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Struggling banks need government help, trade group says

Administration officials say that Congress must agree to eliminate conditions such as limits on executive compensation in order for the program to succeed in attracting banks. They say that hundreds of smaller banks decided not to take aid last year because of the stigma and strings attached to the original bailout.

The volume of small-business lending by smaller banks declined by about $8 billion, or 2 percent, from September 2008 to September 2009, federal data show.

But bank executives and industry representatives say that the program does not address key reasons for the decline. Many banks have plenty of money, but they are chastened after the excesses of recent years. Regulators also are urging banks to exercise greater caution. And fewer customers are seeking loans.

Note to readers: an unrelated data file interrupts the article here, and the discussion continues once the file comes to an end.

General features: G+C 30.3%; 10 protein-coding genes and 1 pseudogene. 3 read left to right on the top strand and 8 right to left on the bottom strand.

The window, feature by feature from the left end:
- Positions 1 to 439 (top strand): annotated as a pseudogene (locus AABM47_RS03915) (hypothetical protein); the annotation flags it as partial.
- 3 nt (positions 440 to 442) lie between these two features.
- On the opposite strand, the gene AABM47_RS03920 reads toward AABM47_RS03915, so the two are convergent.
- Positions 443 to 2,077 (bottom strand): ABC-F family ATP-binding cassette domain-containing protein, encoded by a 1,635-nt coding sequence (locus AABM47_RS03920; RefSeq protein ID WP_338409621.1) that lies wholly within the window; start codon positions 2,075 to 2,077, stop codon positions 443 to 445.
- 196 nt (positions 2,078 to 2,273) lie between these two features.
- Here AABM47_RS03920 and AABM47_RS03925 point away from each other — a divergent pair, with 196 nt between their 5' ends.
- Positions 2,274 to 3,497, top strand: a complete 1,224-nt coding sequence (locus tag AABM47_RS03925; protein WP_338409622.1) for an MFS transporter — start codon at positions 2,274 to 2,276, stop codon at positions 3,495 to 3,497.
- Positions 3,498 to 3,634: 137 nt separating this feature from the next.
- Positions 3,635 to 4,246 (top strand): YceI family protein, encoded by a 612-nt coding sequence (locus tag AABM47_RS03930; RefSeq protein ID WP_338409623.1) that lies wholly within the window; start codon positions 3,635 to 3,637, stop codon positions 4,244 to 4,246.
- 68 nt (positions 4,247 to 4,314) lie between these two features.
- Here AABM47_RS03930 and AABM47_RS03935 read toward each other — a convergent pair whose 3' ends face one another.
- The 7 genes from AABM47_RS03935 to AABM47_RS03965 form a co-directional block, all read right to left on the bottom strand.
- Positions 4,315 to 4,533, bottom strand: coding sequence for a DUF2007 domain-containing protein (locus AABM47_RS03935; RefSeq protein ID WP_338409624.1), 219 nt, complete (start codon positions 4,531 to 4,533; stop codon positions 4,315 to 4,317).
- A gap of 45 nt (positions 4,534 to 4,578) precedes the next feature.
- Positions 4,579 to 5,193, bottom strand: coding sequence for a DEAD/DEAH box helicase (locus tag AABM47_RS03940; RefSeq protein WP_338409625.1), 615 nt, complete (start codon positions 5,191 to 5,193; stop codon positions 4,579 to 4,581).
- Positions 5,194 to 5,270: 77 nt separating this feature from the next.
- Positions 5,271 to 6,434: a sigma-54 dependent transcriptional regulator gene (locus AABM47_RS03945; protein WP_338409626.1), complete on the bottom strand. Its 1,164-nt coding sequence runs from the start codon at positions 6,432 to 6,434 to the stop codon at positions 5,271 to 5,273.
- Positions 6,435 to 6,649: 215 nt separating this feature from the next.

Fine said the program still could help a group of banks that need additional capital to return to health and start lending again.

"I have insisted that one of the features of this program that they send over to Congress would be to allow less well-capitalized banks entry into this program," Fine said. "There are hundreds -- between 700 and 1,000 banks out there that could really use this kind of program and, in order for this program to succeed, those banks are going to have to get permission to participate."

But Frank Sorrentino III, chief executive of North Jersey Community Bank, said he did not want the government to give money to weaker banks. He said his company raised $9 million from private investors in December to support expanded lending.

"If there are banks that can't raise capital on their own, maybe there's something wrong there," Sorrentino said.

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